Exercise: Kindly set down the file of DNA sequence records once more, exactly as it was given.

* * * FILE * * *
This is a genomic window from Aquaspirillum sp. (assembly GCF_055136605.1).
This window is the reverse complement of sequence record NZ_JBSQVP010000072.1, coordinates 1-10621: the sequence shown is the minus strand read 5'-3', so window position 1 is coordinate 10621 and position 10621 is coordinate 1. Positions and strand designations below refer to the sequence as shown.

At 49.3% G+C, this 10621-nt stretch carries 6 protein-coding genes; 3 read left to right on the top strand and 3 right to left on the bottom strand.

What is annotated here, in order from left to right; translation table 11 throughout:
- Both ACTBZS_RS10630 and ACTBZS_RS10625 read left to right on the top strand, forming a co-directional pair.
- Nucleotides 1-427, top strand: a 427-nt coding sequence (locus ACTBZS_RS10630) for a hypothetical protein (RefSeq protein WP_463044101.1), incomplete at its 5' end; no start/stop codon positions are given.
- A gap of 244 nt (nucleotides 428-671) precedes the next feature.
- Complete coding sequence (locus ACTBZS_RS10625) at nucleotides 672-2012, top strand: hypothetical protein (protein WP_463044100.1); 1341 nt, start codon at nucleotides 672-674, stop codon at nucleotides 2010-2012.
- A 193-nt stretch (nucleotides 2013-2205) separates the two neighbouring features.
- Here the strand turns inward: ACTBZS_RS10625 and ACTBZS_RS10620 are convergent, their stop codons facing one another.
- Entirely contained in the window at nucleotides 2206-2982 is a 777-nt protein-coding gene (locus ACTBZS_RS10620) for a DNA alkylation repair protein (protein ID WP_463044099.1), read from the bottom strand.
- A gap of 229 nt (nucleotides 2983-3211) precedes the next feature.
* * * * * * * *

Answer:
This is a genomic window from Aquaspirillum sp. (assembly GCF_055136605.1).
This window is the reverse complement of sequence record NZ_JBSQVP010000072.1, coordinates 1-10621: the sequence shown is the minus strand read 5'-3', so window position 1 is coordinate 10621 and position 10621 is coordinate 1. Positions and strand designations below refer to the sequence as shown.

At 49.3% G+C, this 10621-nt stretch carries 6 protein-coding genes; 3 read left to right on the top strand and 3 right to left on the bottom strand.

What is annotated here, in order from left to right; translation table 11 throughout:
- Both ACTBZS_RS10630 and ACTBZS_RS10625 read left to right on the top strand, forming a co-directional pair.
- Nucleotides 1-427, top strand: a 427-nt coding sequence (locus ACTBZS_RS10630) for a hypothetical protein (RefSeq protein WP_463044101.1), incomplete at its 5' end; no start/stop codon positions are given.
- A gap of 244 nt (nucleotides 428-671) precedes the next feature.
- Complete coding sequence (locus ACTBZS_RS10625) at nucleotides 672-2012, top strand: hypothetical protein (protein WP_463044100.1); 1341 nt, start codon at nucleotides 672-674, stop codon at nucleotides 2010-2012.
- A 193-nt stretch (nucleotides 2013-2205) separates the two neighbouring features.
- Here the strand turns inward: ACTBZS_RS10625 and ACTBZS_RS10620 are convergent, their stop codons facing one another.
- Entirely contained in the window at nucleotides 2206-2982 is a 777-nt protein-coding gene (locus ACTBZS_RS10620) for a DNA alkylation repair protein (protein ID WP_463044099.1), read from the bottom strand.
- A gap of 229 nt (nucleotides 2983-3211) precedes the next feature.